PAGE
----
Vreid: Welcome Farewell

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    Following up their immense 2011 album V, Norwegian melodic black metallers Vreid have in Welcome Farewell unleashed another impressive and enthralling encounter. Whether it is the equal of its stunning predecessor is debatable but certainly the new nine track journey of enterprise and invention is a masterful confrontation of the imagination and thoughts as well as the instigator of another wash of passion for the ingenuity of the quartet.

Across their impressive albums the band has shown that tagging them as merely melodic black metal is short changing their invention as the band weave a web of sounds which court varied flames of rock and metal across numerous decades. Often referred to as Black & Roll their sound once more upon Welcome Farewell explores and re-invents a varied spicery to create songs which are consistently compelling and perpetually thrilling. Since forming in 2004 out of the demise of Windir, the band has been a blur of releases and touring, Vreid having performed over 300 shows in 22 different countries across 3 continents, lit up numerous festivals, played alongside the likes of Enslaved, Pestilence, Marduk, Unleashed, Eluvetie, Belphegor, Einherjer, Paradise Lost, and Kampfar, and released acclaimed albums in the shape of Kraft (2004), Pitch Black Brigade (2006), I Krig (2007), Milorg (2009), and of course their tour de force V.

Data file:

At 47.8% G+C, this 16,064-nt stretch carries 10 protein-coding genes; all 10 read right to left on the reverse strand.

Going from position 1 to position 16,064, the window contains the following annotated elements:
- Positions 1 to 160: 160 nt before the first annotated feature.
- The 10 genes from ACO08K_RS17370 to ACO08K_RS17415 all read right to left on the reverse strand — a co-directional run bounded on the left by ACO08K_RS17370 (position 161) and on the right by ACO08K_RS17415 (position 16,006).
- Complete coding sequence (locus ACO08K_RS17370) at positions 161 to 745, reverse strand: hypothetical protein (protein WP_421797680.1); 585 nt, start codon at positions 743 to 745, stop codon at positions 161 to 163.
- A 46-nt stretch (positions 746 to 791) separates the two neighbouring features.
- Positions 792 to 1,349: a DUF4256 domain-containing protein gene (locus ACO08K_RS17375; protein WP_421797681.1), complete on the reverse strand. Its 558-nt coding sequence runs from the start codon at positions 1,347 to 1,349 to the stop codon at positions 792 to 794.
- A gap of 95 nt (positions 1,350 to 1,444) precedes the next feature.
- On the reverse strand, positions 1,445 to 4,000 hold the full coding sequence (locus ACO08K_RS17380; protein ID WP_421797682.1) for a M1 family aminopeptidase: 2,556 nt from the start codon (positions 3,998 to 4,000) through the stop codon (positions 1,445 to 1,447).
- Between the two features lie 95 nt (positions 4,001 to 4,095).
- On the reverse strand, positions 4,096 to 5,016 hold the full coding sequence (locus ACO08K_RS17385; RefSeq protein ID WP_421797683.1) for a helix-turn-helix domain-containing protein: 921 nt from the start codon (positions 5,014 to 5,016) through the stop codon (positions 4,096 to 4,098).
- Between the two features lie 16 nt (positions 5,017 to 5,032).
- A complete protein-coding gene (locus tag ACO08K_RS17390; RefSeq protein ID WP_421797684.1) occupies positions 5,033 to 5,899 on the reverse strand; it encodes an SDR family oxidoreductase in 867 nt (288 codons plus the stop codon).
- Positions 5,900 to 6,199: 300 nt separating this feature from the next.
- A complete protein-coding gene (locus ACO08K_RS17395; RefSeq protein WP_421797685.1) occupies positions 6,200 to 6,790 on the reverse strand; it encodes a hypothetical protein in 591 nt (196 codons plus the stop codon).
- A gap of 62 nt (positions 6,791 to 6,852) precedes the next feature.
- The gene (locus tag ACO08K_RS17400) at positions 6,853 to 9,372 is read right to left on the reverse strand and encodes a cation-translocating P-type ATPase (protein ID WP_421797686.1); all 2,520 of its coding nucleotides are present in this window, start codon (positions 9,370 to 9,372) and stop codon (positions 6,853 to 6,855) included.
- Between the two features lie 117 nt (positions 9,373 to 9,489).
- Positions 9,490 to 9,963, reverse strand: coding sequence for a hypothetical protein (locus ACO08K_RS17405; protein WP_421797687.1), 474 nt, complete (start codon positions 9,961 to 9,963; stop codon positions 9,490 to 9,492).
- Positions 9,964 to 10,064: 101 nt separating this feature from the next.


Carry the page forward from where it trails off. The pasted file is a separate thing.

Released via Indie Recordings and produced by bassist Hváll (Jarle Kvåle), Welcome Farewell brings the senses into its arms with01framside the opening melodic mists of first track The Ramble. It is a gentle beckoning which before long opens up its muscles with rumbling rhythms, a seductive groove and sultry sonics weaved into a hungry rampant surging gait. The bass of Hváll growls with hungry saliva dripping from its carnivorous tones whilst the beats of Steingrim (Jørn Holen) jab, punch, and roll over the ear with merciless intent. Carved into compelling shape by the exceptional craft brought to bear by guitarists Strom (Stian Bakketeig) and Sture (Sture Dingsøyr) whose vocals grasp and rasp over the senses with serpentine malevolence to temper and compliment the heated melodic wash, the track commands attention and rewards with a mix of uncomplicated and finely crafted sounds.

From next up Way Of The Serpent with its rampaging breath and slight folk metal whispers, the album lights up thoughts and emotions with a perpetual cascades of flavours and invention. The following Devil’s Hand opens its claws with an energising punk rock abrasion ridden by venomous vocals before merging thrash and rock n roll into its blackened touch whilst the title track offers a classic metal and prog embrace within the intensive ravaging which breathes within the track. It is a continuing and enthralling blend of seamlessly entwined spicery which sets each song apart from each other and Vreid distinct within black metal.